These medical applications are not quite as controversial as the tracking technologies. The FDA in 2004 approved another chip developed by Positive ID’s predecessor company, VeriChip, which stores a code — similar to the identifying UPC code on products sold in retail stores — that releases patient-specific information when a scanner passes over the chip. Those codes, placed on chips and scanned at the physician’s office or the hospital, would disclose a patient’s medical history.

But like smart cards, these medical chips can still be read from a distance by predators. A receiving device can “speak” to the chip remotely, without any need for physical contact, and get whatever information is on it. And that’s causing concern too.

The bottom line is simple, according to the ACLU: “Security questions have not been addressed,” said Stanley. And until those questions are resolved, this technology may remain in the labs.

Dems’ immigration proposal creates national ID card, ‘fingerprints’ database

Raw Story

Democrat: Public more comfortable with idea of national ID cardbiometric ID

Civil liberties groups and even some die-hard supporters of the Democratic Party are raising the alarm over the Democrats’ proposed immigration overhaul, which would see the creation of a national biometric ID card.

“If the biometric national ID card provision of the draft bill becomes law, every worker in America would have to be fingerprinted and a new federal bureaucracy – one that could cost hundreds of billions of dollars – would have to be created to issue cards,” the ACLU said in a statement Thursday, following the release of Senate Democrat’s 28-page proposal (PDF) for comprehensive immigration reform.

“Creating a biometric national ID will not only be astronomically expensive, it will usher government into the very center of our lives. Every worker in America will need a government permission slip in order to work. And all of this will come with a new federal bureaucracy – one that combines the worst elements of the DMV and the TSA,” said Christopher Calabrese, ACLU Legislative Counsel.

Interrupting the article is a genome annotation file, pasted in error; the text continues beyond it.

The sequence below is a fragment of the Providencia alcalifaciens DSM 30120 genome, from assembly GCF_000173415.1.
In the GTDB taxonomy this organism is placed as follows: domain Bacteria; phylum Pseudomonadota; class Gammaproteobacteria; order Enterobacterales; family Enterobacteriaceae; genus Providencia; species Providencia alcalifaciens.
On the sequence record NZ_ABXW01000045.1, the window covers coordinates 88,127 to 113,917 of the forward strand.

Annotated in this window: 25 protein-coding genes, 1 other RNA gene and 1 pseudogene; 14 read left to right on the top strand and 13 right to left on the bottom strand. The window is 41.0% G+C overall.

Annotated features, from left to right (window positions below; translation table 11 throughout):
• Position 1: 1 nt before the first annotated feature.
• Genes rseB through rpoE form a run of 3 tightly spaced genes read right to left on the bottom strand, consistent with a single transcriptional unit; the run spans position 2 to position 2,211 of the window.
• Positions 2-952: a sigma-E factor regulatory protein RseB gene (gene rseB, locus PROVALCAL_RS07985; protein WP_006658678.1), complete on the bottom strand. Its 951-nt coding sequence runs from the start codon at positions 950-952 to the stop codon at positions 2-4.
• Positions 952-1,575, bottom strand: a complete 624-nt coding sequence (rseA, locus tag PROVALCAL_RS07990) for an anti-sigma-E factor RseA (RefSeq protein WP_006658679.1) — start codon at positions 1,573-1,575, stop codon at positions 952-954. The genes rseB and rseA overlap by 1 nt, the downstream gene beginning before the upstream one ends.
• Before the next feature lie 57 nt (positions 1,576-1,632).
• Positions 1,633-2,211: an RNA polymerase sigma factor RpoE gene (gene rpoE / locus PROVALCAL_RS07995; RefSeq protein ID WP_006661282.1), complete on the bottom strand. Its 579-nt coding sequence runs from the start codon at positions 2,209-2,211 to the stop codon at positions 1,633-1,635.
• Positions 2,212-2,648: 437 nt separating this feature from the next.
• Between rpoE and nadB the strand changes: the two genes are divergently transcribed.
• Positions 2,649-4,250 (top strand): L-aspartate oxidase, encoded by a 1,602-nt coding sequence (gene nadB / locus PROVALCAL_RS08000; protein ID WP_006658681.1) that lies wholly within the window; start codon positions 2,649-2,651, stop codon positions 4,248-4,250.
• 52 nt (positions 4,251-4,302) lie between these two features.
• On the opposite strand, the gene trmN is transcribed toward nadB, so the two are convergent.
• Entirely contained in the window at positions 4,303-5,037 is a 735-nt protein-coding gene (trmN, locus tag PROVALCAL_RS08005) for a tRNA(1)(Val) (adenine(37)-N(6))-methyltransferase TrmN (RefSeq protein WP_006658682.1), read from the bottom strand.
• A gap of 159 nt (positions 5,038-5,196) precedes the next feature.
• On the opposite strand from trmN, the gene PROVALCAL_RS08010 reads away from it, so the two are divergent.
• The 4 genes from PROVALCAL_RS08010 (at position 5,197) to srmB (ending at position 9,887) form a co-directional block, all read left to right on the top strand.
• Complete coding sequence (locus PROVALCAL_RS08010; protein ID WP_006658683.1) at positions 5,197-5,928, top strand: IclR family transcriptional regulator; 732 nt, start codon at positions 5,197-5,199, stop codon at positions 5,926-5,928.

As Ezra Klein notes at the Washington Post, no fewer than 10 pages of the proposal are devoted to the “Believe System,” which sets up an ID card for everyone in the work force. “Believe” is an acronym for Biometric Enrollment, Locally-stored Information and Electronic Verification of Employment. The Social Security Administration would be responsible for running the ID card system.

The Democrats’ proposal, whose main backers include Sen. Charles Schumer of New York, makes it clear that the ID cards are intended solely for the purpose of eliminating undocumented immigrants from the work force. It would be illegal for any corporation, level of government or law enforcement officer “to require or even ask an individual cardholder to produce their social security card for any purpose other than electronic verification of employment eligibility and verification of identity for Social Security Administration purposes.”

But that does not satisfy many activist groups, including some pro-Democrat groups supporting immigration reform. An unnamed representative of one such group told The Hill that the ID card proposal sounds “Orwellian.”

The ID card proposal “will give people some pause,” said Angela Kelley, immigration policy chief at the liberal Center for American Progress, as quoted at The Hill.

Sen. Dick Durbin, Democrat of Illinois, defended the proposal in the face of early criticism, telling The Hill that he believes the public has become more comfortable with the idea of a national identification card.

“The biometric identification card is a critical element here,” Durbin said. “For a long time it was resisted by many groups, but now we live in a world where we take off our shoes at the airport and pull out our identification. … People understand that in this vulnerable world, we have to be able to present identification.”

Among the other elements of the immigration proposal is an eight-year waiting list for amnesty for undocumented migrants. Provided an undocumented migrant currently in the US pays his or her taxes, does not commit a crime and learns English in an eight-year period, they will be eligible for legal status.

The proposal comes just one day after both President Barack Obama and the top Republican House representative suggested that immigration reform is unlikely to happen this year. There “may not be an appetite” for immigration reform this year, Obama said, while House Minority Leader John Boehner said, “There is not a chance that immigration is going to move through the Congress.”

The proposal is taking heat in many corners of the media that tend to be supportive of Democratic initiatives.

The plan “outdoes Arizona in bigotry,” asserts Anis Shivani at the Huffington Post.

More….